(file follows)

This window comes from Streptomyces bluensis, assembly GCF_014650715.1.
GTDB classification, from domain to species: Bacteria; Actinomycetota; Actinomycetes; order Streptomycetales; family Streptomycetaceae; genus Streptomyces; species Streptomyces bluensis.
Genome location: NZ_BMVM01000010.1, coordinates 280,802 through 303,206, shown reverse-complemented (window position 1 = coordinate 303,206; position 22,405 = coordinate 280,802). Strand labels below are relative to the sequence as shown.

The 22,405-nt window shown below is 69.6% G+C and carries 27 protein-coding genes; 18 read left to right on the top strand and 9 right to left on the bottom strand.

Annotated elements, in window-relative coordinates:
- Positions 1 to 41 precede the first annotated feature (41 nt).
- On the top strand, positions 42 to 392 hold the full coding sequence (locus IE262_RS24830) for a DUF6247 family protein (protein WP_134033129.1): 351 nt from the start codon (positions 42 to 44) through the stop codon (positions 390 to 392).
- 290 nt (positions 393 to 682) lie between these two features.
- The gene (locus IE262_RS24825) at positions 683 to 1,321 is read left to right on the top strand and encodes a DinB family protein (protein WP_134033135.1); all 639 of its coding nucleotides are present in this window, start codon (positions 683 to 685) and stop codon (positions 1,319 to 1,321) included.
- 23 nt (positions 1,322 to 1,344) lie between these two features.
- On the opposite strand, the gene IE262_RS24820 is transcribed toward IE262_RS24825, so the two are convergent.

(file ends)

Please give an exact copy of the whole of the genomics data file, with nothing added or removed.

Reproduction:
This window comes from Streptomyces bluensis, assembly GCF_014650715.1.
GTDB classification, from domain to species: Bacteria; Actinomycetota; Actinomycetes; order Streptomycetales; family Streptomycetaceae; genus Streptomyces; species Streptomyces bluensis.
Genome location: NZ_BMVM01000010.1, coordinates 280,802 through 303,206, shown reverse-complemented (window position 1 = coordinate 303,206; position 22,405 = coordinate 280,802). Strand labels below are relative to the sequence as shown.

The 22,405-nt window shown below is 69.6% G+C and carries 27 protein-coding genes; 18 read left to right on the top strand and 9 right to left on the bottom strand.

Annotated elements, in window-relative coordinates:
- Positions 1 to 41 precede the first annotated feature (41 nt).
- On the top strand, positions 42 to 392 hold the full coding sequence (locus IE262_RS24830) for a DUF6247 family protein (protein WP_134033129.1): 351 nt from the start codon (positions 42 to 44) through the stop codon (positions 390 to 392).
- 290 nt (positions 393 to 682) lie between these two features.
- The gene (locus IE262_RS24825) at positions 683 to 1,321 is read left to right on the top strand and encodes a DinB family protein (protein WP_134033135.1); all 639 of its coding nucleotides are present in this window, start codon (positions 683 to 685) and stop codon (positions 1,319 to 1,321) included.
- 23 nt (positions 1,322 to 1,344) lie between these two features.
- On the opposite strand, the gene IE262_RS24820 is transcribed toward IE262_RS24825, so the two are convergent.